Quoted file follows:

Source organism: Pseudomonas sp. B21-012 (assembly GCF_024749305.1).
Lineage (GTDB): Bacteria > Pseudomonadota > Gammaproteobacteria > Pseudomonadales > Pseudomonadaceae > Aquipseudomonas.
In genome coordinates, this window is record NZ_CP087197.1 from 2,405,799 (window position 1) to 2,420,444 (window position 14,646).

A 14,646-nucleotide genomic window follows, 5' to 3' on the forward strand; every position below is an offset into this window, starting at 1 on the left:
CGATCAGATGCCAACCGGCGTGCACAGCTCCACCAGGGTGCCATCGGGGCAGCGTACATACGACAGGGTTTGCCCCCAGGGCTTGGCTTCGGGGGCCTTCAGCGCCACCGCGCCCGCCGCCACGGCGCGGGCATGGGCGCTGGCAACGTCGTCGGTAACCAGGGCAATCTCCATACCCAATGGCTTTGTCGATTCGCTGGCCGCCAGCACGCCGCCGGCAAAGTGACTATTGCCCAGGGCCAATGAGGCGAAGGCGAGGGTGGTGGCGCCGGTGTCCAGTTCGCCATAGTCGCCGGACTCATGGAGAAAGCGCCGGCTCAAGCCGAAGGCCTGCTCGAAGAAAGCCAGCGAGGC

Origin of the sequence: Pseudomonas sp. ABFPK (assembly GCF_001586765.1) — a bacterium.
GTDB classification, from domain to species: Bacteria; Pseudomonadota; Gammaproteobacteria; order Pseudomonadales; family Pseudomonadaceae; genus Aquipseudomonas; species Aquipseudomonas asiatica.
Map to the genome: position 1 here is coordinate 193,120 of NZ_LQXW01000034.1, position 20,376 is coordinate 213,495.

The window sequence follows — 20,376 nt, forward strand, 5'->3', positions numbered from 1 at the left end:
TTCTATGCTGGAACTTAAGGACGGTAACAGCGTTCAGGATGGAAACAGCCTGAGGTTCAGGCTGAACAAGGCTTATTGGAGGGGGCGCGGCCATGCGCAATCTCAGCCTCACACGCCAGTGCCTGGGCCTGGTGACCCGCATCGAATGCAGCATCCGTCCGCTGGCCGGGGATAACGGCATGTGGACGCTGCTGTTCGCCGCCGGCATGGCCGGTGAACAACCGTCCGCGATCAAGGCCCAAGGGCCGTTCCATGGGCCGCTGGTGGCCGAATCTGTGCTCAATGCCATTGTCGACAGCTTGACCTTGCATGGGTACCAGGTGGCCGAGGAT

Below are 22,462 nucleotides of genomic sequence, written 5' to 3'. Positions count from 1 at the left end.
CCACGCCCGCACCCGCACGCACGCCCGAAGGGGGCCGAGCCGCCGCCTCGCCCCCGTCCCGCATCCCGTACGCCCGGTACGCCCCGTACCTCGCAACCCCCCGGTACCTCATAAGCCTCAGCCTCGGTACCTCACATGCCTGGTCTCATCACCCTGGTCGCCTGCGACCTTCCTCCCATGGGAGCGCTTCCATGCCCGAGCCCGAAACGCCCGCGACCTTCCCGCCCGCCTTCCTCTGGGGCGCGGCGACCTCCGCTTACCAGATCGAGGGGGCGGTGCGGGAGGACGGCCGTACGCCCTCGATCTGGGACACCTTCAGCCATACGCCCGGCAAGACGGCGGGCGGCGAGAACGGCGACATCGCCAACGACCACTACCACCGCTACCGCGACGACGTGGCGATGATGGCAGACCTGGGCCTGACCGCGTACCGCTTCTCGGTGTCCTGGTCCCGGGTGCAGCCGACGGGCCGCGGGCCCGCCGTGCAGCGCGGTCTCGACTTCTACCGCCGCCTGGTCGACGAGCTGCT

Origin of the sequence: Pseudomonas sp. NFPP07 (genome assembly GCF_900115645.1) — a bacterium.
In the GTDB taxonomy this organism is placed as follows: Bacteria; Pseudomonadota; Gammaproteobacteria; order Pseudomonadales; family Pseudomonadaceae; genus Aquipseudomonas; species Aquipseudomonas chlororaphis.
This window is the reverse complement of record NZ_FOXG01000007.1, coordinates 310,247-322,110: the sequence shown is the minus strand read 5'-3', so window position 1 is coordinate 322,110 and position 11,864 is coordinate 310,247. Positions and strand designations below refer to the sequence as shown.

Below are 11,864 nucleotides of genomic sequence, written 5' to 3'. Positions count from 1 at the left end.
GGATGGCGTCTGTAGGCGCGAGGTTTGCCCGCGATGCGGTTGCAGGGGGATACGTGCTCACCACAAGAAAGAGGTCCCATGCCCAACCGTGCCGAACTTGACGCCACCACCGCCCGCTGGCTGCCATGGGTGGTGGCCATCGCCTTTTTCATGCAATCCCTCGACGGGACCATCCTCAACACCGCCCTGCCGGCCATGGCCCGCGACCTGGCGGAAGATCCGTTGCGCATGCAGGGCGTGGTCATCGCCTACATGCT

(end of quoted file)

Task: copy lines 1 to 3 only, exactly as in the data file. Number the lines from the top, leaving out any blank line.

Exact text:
Source organism: Pseudomonas sp. B21-012 (assembly GCF_024749305.1).
Lineage (GTDB): Bacteria > Pseudomonadota > Gammaproteobacteria > Pseudomonadales > Pseudomonadaceae > Aquipseudomonas.
In genome coordinates, this window is record NZ_CP087197.1 from 2,405,799 (window position 1) to 2,420,444 (window position 14,646).